“Its adaptation to the eyes which were to behold it on earth.” In his explanation of this phraseology, Mr. Ellison did much toward solving what has always seemed to me an enigma:— I mean the fact (which none but the ignorant dispute) that no such combination of scenery exists in nature as the painter of genius may produce. No such paradises are to be found in reality as have glowed on the canvas of Claude. In the most enchanting of natural landscapes, there will always be found a defect or an excess — many excesses and defects. While the component parts may defy, individually, the highest skill of the artist, the arrangement of these parts will always be susceptible of improvement. In short, no position can be attained on the wide surface of the natural earth, from which an artistical eye, looking steadily, will not find matter of offence in what is termed the “composition” of the landscape. And yet how unintelligible is this! In all other matters we are justly instructed to regard nature as supreme. With her details we shrink from competition. Who shall presume to imitate the colors of the tulip, or to improve the proportions of the lily of the valley? The criticism which says, of sculpture or portraiture, that here nature is to be exalted or idealized rather than imitated, is in error. No pictorial or sculptural combinations of points of human liveliness do more than approach the living and breathing beauty. In landscape alone is the principle of the critic true; and, having felt its truth here, it is but the headlong spirit of generalization which has led him to pronounce it true throughout all the domains of art. Having, I say, felt its truth here; for the feeling is no affectation or chimera. The mathematics afford no more absolute demonstrations than the sentiments of his art yields the artist. He not only believes, but positively knows, that such and such apparently arbitrary arrangements of matter constitute and alone constitute the true beauty. His reasons, however, have not yet been matured into expression. It remains for a more profound analysis than the world has yet seen, fully to investigate and express them. Nevertheless he is confirmed in his instinctive opinions by the voice of all his brethren. Let a “composition” be defective; let an emendation be wrought in its mere arrangement of form; let this emendation be submitted to every artist in the world; by each will its necessity be admitted. And even far more than this:— in remedy of the defective composition, each insulated member of the fraternity would have suggested the identical emendation.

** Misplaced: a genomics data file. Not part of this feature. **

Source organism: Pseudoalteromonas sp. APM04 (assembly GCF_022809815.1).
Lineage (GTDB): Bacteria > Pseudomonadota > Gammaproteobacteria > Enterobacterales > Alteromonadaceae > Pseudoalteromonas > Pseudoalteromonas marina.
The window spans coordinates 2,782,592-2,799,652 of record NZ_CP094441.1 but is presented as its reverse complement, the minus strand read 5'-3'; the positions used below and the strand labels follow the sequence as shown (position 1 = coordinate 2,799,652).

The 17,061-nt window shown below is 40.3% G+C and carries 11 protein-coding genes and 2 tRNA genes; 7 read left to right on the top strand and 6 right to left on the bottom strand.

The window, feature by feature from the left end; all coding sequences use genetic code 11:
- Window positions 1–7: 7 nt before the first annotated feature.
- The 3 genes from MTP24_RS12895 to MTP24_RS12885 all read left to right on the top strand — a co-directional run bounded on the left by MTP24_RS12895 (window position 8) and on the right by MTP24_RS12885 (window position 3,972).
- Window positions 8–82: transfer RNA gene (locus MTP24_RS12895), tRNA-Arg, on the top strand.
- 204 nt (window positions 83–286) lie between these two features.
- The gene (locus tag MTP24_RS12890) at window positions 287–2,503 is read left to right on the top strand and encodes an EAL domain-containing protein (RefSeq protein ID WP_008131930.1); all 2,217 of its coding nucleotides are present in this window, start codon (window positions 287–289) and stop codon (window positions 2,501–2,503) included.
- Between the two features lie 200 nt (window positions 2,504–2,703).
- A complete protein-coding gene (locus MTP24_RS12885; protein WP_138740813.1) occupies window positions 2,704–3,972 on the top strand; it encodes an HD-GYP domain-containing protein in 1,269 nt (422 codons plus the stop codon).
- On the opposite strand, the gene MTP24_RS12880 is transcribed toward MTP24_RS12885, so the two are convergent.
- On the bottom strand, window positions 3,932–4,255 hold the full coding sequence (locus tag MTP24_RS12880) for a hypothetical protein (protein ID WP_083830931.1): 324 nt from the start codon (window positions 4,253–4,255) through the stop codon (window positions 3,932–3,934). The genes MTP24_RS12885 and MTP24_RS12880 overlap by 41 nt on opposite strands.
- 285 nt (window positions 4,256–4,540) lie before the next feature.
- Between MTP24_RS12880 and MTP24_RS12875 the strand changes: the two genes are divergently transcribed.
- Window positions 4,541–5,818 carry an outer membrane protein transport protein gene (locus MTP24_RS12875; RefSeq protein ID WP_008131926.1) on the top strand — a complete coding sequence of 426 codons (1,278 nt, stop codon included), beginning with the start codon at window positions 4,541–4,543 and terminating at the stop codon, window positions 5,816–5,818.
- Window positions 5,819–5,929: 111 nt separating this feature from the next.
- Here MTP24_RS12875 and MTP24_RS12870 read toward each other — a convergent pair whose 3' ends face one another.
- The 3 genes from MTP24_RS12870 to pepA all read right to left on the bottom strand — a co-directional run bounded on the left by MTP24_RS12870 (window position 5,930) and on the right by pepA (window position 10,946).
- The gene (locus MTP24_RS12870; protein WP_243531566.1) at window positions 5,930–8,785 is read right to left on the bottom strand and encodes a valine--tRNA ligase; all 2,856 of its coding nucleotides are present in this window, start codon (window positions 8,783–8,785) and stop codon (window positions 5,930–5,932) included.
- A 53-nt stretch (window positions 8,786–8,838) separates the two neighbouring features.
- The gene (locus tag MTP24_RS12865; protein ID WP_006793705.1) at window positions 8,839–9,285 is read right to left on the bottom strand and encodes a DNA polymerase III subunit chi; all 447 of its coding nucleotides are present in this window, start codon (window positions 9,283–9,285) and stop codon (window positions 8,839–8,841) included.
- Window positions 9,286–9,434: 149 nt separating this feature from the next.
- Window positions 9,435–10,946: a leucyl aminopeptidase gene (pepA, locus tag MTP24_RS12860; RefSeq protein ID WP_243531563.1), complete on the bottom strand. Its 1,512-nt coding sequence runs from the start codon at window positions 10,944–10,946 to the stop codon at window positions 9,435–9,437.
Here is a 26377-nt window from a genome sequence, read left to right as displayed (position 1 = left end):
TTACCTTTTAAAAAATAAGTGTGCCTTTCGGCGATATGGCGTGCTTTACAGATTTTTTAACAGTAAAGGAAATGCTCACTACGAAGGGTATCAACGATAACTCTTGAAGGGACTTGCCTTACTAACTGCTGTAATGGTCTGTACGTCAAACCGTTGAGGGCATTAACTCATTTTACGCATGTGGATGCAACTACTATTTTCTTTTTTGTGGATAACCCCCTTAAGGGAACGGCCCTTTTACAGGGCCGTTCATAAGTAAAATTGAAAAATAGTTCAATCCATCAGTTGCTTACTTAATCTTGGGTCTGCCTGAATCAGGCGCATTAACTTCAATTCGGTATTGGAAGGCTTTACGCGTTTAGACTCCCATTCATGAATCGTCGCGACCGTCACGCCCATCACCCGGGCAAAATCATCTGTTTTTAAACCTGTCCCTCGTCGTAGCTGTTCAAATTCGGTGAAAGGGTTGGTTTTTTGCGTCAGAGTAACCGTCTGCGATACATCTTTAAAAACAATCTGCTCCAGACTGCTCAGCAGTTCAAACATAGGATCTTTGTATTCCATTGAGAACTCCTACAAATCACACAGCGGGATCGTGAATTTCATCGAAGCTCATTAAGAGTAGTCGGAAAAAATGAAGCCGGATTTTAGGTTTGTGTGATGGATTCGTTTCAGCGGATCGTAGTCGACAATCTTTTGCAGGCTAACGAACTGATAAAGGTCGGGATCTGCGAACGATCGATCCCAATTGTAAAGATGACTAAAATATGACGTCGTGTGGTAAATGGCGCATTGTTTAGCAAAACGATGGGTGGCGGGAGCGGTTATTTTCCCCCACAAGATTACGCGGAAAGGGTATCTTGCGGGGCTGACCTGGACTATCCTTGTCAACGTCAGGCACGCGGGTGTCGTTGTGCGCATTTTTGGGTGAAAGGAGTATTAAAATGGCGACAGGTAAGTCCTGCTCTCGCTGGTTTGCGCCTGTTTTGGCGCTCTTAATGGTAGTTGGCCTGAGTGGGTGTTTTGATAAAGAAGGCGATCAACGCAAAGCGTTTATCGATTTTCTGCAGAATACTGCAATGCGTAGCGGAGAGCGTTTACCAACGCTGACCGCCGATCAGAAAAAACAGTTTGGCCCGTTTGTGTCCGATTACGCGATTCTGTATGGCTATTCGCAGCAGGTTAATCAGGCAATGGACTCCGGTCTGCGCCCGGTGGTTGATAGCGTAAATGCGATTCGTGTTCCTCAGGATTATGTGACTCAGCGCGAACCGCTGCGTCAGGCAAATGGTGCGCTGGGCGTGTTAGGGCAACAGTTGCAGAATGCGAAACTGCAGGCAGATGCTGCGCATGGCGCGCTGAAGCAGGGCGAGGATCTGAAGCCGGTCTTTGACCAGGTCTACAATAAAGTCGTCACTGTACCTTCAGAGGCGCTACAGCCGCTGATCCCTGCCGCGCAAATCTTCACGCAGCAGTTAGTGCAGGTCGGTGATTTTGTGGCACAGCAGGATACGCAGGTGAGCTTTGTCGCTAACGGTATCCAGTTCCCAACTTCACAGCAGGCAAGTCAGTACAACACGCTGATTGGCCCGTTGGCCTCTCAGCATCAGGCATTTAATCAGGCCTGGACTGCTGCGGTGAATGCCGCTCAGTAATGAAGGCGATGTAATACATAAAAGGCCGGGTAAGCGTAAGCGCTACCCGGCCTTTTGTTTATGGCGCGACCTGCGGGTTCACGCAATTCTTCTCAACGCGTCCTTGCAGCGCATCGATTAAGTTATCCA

After this he began to persecute those who were called Gentiles, torturing their persons and plundering their property. All of these people, who decided to adopt the Christian faith nominally, saved themselves for the time, but not long afterwards most of them were caught offering libations and sacrifices and performing other unholy rites. How he treated the Christians I will subsequently relate.

      Taken in by the stratagem of Rosa, who had feigned to put itin the ground, and entertaining no doubt that this littlefarce had been played in order to force him to betrayhimself, he redoubled his precaution, and employed everymeans suggested by his crafty nature to watch the otherswithout being watched himself.

    ‘I hae a story about that,’ said the shepherd. ‘Outside the door there ye can see a muckle flat stane aside the buchts. One simmer nicht I was sitting there smoking till the dark, and I wager there was naething on the stane then. But that same nicht I awoke wi’ a queer thocht, as if there were folk moving around the hoose — folk that didna mak’ muckle noise. I mind o’ lookin’ out o’ the windy, and I could hae sworn I saw something black movin’ amang the heather and intil the buchts. Now I had maybe threescore o’ lambs there that nicht, for I had to tak’ them many miles off in the early morning. Weel, when I gets up about four o’clock and gangs out, as I am passing the muckle stane I finds this bit errow. “That’s come here in the nicht,” says I, and I wunnered a wee and put it in my pouch. But when I came to my faulds what did I see? Five o’ my best hoggs were away, and three mair were lying deid wi’ a hole in their throat.’

    "And I'm very naturally anxious to get on with my inquiries."

    So far so good. At an inn between Nassereith and Innsbruck, while the other members of the party regaled themselves with a banquet of wild boar and sauerkraut, Wogan stole out in the rain to keep an important appointment with a certain M. Chateaudoux, gentleman-usher to the Princess Sobiesky. This gentleman had not Wogan’s spirit, and proposed to defer the matter of the escape till the weather had cleared and the roads were in better condition for travel. Wogan firmly waived aside Ms objections, and succeeded so well in convincing TITTTI that now or never was the time, that at half — past eleven that same night he and the precious Jeanneton made their way in the storm to the schloss where the Princess was confined. Fortune smiled on the enterprise, and even the tempest was propitious, for the sentry, heedless of danger on such a night, had sought refuge in the inn.

    “No, I don’t quite admit it,” said Pagett.


    Their few preparations were soon made, and the march resumed. Three hours afterwards they arrived at the coast, and shouted simultaneously, “The sea! the sea!”

    "Why didn't you tell all this before?"